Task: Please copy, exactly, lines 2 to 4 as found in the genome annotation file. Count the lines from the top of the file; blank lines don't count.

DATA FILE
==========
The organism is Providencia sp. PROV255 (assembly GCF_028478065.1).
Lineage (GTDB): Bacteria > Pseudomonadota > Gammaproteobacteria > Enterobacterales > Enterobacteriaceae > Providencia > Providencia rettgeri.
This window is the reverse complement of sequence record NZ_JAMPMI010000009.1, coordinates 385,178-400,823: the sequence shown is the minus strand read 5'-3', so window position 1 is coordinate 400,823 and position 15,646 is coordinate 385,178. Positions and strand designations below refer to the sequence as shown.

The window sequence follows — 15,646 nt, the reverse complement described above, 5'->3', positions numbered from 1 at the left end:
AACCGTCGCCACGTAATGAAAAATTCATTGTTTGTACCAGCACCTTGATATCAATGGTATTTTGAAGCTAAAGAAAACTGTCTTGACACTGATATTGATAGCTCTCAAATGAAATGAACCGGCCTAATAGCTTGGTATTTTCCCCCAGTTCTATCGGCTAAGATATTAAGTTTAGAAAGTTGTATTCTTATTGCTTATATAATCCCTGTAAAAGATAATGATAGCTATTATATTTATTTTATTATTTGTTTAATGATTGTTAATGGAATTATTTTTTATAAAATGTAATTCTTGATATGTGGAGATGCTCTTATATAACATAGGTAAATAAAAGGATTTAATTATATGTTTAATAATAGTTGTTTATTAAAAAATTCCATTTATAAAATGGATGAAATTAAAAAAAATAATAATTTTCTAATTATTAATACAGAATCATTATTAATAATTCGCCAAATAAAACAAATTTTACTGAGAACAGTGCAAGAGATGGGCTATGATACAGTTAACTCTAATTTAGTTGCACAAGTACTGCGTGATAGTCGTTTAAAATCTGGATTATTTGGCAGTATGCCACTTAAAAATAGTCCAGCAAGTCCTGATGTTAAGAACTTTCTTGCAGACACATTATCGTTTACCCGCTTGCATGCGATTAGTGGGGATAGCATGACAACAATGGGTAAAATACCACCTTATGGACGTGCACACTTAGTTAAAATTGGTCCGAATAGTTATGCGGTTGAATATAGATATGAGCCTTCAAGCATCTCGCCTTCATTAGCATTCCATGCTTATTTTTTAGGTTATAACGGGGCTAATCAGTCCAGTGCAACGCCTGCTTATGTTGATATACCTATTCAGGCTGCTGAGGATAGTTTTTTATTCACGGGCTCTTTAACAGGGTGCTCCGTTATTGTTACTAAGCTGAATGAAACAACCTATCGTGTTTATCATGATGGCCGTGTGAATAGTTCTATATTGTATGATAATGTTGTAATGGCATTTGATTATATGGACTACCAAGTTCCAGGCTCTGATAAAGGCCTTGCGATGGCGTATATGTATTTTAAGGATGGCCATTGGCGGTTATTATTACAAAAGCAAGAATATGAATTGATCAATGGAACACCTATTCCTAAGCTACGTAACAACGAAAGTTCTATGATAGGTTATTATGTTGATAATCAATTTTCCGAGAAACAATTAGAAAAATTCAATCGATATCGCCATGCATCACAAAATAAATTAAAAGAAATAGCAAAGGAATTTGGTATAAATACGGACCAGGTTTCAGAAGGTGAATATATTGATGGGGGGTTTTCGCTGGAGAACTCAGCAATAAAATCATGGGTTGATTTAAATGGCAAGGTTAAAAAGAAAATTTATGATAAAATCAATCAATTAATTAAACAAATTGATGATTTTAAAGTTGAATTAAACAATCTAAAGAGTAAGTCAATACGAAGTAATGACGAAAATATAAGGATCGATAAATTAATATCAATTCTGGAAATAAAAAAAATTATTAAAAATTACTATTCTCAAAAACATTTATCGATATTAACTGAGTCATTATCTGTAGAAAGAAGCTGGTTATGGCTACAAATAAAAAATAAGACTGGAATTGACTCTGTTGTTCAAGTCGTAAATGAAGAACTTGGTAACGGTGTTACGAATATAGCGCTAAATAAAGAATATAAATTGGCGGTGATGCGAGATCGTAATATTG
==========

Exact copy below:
Lineage (GTDB): Bacteria > Pseudomonadota > Gammaproteobacteria > Enterobacterales > Enterobacteriaceae > Providencia > Providencia rettgeri.
This window is the reverse complement of sequence record NZ_JAMPMI010000009.1, coordinates 385,178-400,823: the sequence shown is the minus strand read 5'-3', so window position 1 is coordinate 400,823 and position 15,646 is coordinate 385,178. Positions and strand designations below refer to the sequence as shown.

The window sequence follows — 15,646 nt, the reverse complement described above, 5'->3', positions numbered from 1 at the left end: